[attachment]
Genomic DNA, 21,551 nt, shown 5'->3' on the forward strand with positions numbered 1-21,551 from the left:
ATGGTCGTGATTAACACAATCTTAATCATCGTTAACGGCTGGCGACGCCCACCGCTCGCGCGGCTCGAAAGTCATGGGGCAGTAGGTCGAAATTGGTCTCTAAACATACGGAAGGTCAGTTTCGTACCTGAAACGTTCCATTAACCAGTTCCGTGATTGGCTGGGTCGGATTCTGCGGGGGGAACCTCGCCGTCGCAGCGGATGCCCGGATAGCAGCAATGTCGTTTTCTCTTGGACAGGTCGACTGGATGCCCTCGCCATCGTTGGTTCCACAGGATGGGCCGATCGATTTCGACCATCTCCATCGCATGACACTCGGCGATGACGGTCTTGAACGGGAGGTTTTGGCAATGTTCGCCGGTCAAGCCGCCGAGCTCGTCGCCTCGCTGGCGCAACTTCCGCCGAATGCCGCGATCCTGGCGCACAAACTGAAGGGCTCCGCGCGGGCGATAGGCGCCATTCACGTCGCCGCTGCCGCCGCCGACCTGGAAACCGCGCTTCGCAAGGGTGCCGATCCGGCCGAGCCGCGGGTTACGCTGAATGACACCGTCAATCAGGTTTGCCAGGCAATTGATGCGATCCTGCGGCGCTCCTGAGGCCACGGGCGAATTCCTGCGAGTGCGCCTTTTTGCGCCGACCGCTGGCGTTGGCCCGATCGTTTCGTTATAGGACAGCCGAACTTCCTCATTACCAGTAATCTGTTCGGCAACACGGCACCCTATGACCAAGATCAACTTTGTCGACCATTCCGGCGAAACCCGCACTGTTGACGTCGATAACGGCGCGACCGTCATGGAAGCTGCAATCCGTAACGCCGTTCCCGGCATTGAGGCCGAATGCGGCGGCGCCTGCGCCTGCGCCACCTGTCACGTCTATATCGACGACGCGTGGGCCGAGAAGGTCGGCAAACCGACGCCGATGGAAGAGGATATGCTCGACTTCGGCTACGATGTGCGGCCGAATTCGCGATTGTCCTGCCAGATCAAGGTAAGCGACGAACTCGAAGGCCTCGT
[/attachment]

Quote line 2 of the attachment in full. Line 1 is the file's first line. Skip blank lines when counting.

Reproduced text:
ATGGTCGTGATTAACACAATCTTAATCATCGTTAACGGCTGGCGACGCCCACCGCTCGCGCGGCTCGAAAGTCATGGGGCAGTAGGTCGAAATTGGTCTCTAAACATACGGAAGGTCAGTTTCGTACCTGAAACGTTCCATTAACCAGTTCCGTGATTGGCTGGGTCGGATTCTGCGGGGGGAACCTCGCCGTCGCAGCGGATGCCCGGATAGCAGCAATGTCGTTTTCTCTTGGACAGGTCGACTGGATGCCCTCGCCATCGTTGGTTCCACAGGATGGGCCGATCGATTTCGACCATCTCCATCGCATGACACTCGGCGATGACGGTCTTGAACGGGAGGTTTTGGCAATGTTCGCCGGTCAAGCCGCCGAGCTCGTCGCCTCGCTGGCGCAACTTCCGCCGAATGCCGCGATCCTGGCGCACAAACTGAAGGGCTCCGCGCGGGCGATAGGCGCCATTCACGTCGCCGCTGCCGCCGCCGACCTGGAAACCGCGCTTCGCAAGGGTGCCGATCCGGCCGAGCCGCGGGTTACGCTGAATGACACCGTCAATCAGGTTTGCCAGGCAATTGATGCGATCCTGCGGCGCTCCTGAGGCCACGGGCGAATTCCTGCGAGTGCGCCTTTTTGCGCCGACCGCTGGCGTTGGCCCGATCGTTTCGTTATAGGACAGCCGAACTTCCTCATTACCAGTAATCTGTTCGGCAACACGGCACCCTATGACCAAGATCAACTTTGTCGACCATTCCGGCGAAACCCGCACTGTTGACGTCGATAACGGCGCGACCGTCATGGAAGCTGCAATCCGTAACGCCGTTCCCGGCATTGAGGCCGAATGCGGCGGCGCCTGCGCCTGCGCCACCTGTCACGTCTATATCGACGACGCGTGGGCCGAGAAGGTCGGCAAACCGACGCCGATGGAAGAGGATATGCTCGACTTCGGCTACGATGTGCGGCCGAATTCGCGATTGTCCTGCCAGATCAAGGTAAGCGACGAACTCGAAGGCCTCGT